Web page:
The debate over Foundations of Knowledge, NKU’s general education program, is at a standstill for now, but the university is still waiting to hear the results of the U.S. Department of Education’s inquiry into how the curriculum change was approved and how complaints about the change were handled.
A June 7 letter from the Department of Education to Belle Wheelan, president of the Southern Association of Colleges and Schools (SACS), says the agency did not properly handle complaints filed about NKU’s new GenEd program, and the agency did not properly review the new GenEd program.
SACS is the organization that ensures colleges and universities in several southern states meet requirements to be accredited universities.
The agency had until July 18 to respond. Wheelan confirmed SACS did answer the Department of Education’s inquiry by the deadline; but declined to provide a copy of the letter, saying SACS is a private agency and is not required under freedom of information laws to release documents.
Wheelan said the agency had not initially provided enough information to convince the Department of Education that the agency had followed procedure, so SACS provided more information explaining the review process.
“We had two people working on the complaint, but didn’t get information from both,” Wheelan said.
She added the agency sent a “more complete response in the more complete letter” in July, and SACS has heard nothing back from the Department of Education.
Despite the Department of Education’s outstanding inquiry, Votruba said Aug. 19 at Fall Convocation that he had spoken with Wheelan and was assured the GenEd program was in compliance with SACS.
“That debate is over,” Votruba said.
However, if the Department of Education finds SACS out of compliance, the agency risks losing its status as a federally recognized accrediting agency. If Foundations of Knowledge is found to be out of compliance, NKU could risk losing some federal funding unless the program is adjusted.
The push to change GenEd requirements came after NKU went through its re-accreditation process and during administrators’ looking for ways to cut the total number of credit hours needed to graduate from 128 to 120.
Provost Gail Wells said plans to revamp the GenEd program began in May 2008 as a way to help students meet graduation requirements more quickly. She said many students were graduating with more than 128 credit hours. She added that with more than 300 course options available, students had difficulty selecting courses.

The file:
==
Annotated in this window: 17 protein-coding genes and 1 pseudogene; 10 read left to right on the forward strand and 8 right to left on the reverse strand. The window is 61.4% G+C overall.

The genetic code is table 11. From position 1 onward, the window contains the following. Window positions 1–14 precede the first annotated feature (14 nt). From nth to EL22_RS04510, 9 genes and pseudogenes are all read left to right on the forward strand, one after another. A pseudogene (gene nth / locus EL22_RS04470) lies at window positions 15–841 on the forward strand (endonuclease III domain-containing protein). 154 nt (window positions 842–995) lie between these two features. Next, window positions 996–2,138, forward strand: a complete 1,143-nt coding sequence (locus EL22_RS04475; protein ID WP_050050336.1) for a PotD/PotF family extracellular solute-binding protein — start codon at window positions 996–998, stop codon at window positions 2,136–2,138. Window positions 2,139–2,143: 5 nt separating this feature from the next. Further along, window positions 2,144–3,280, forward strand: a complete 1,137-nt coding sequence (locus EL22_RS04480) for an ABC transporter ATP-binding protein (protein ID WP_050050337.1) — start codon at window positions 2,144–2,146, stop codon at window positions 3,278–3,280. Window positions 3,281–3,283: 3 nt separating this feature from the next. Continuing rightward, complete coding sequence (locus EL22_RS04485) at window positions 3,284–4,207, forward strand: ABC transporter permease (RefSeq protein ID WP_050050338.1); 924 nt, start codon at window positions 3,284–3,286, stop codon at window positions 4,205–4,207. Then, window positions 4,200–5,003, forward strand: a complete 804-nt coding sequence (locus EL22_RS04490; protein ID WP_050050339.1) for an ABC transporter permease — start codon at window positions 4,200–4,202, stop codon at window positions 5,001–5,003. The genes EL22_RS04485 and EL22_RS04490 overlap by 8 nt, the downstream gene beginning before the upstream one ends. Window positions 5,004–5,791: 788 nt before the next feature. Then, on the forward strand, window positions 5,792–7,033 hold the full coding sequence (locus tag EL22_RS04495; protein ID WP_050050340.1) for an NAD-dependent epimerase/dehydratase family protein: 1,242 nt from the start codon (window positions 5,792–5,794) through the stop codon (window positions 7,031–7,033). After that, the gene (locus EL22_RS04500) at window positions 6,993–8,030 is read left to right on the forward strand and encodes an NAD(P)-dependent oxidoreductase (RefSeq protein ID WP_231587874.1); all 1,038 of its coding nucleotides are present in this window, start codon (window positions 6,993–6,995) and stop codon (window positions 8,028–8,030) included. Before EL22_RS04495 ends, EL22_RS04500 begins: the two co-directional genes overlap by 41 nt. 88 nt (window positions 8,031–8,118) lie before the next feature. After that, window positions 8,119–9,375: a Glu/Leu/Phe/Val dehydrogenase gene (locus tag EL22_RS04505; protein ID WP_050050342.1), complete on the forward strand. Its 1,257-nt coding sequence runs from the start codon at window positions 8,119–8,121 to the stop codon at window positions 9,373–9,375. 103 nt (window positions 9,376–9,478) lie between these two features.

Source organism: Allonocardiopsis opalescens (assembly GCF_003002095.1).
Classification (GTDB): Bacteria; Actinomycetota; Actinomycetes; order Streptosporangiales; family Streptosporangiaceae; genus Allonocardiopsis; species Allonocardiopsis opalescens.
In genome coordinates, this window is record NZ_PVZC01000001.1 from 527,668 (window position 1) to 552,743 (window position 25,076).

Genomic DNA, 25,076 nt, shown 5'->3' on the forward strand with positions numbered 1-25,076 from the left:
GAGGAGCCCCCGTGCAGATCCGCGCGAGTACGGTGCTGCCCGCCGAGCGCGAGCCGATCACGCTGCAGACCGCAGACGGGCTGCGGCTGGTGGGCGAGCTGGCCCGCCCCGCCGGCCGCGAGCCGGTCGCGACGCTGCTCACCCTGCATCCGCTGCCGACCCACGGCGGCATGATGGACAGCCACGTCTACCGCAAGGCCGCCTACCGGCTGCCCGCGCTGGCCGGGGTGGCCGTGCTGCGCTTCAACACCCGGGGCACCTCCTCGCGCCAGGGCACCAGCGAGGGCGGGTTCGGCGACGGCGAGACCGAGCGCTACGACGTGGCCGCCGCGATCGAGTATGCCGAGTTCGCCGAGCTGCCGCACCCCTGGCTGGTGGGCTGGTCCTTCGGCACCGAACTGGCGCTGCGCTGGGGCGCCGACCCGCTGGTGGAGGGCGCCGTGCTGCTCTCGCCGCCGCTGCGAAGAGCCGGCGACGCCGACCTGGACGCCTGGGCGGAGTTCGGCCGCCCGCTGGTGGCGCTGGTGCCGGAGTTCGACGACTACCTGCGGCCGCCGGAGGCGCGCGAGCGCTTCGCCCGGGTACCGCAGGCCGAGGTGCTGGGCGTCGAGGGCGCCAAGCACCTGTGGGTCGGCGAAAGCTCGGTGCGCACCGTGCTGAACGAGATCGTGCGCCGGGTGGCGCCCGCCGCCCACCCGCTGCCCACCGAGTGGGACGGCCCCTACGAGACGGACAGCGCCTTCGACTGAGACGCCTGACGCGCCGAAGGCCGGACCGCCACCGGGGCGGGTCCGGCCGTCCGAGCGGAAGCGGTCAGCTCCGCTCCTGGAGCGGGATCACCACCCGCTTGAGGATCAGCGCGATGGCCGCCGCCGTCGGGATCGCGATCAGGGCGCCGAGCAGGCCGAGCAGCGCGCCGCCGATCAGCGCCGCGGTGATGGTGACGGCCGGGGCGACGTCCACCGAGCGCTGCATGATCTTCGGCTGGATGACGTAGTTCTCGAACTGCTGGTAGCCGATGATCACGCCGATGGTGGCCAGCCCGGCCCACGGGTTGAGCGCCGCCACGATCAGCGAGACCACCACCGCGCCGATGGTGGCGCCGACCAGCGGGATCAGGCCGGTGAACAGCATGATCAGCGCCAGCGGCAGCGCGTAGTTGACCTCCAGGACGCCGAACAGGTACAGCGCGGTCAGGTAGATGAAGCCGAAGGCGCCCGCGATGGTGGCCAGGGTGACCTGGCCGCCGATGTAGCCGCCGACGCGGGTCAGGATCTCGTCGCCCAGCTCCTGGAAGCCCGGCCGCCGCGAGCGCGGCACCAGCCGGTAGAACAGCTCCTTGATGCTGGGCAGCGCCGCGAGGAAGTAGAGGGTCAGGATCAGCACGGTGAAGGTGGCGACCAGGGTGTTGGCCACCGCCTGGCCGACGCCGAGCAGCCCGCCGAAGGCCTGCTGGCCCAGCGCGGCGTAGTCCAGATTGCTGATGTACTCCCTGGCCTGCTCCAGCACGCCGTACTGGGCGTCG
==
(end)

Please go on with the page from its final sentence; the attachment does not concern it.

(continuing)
“We had to maybe make some reductions in majors or somewhere else along the line to fit everything in,” said Terry Pence, chair of the Department of Anthropology, Sociology and Philosophy. Pence was part of the faculty committees in charge of helping revise GenEd requirements.
“What [the administration] decided to do was to combine history, literature and fine arts [previously requiring nine hours of study] into one and retain only a six-hour requirement in humanities,” Pence said.
Pence, with Robert Trundle, professor and coordinator of the philosophy program, claims the new GenEd requirements do not properly address academic requirements. They voiced these concerns to NKU administrators as early as March 2010, according to email correspondence obtained by The Northerner.
Pence and Trundle said Foundations of Knowledge violates SACS provisions, which require students to take at least one course each from humanities/fine arts, social/behavioral sciences and natural science/mathematics, totaling three classes or nine credit hours.
Foundations of Knowledge only requires students to take classes from two of the three disciplines, totaling six credit hours, putting them out of compliance with SACS guidelines, the professors said.
According to emails obtained by The Northerner, Pence and other faculty members voiced concerns over compliance with GenEd policies to NKU administration throughout the review process. The Northerner has obtained correspondence dating back to January 2010.
In emails exchanged between Jan. 26-27, 2010, Provost Gail Wells informed Prof. Nancy Hancock, who was on the committee reviewing GenEd requirements, that if a new policy was not in place by fall 2010, NKU would risk losing accreditation.
Wells cited SACS’ findings that while NKU was granted accreditation, it was non-compliant in four areas, one of them being general education. According to the emails, Wells interpreted the SACS suggestions to mean that GenEd requirements needed to be completely revamped, but faculty countered that SACS actually discouraged administrators to start from scratch to revise GenEd requirements.
Wells told The Northerner in June that administrators could have fit the new GenEd requirements over the old structure with more than 300 course options, but having so many options complicated course selection for students.
Wells said the administration revised GenEd because they “wanted students to have the chance to explore.”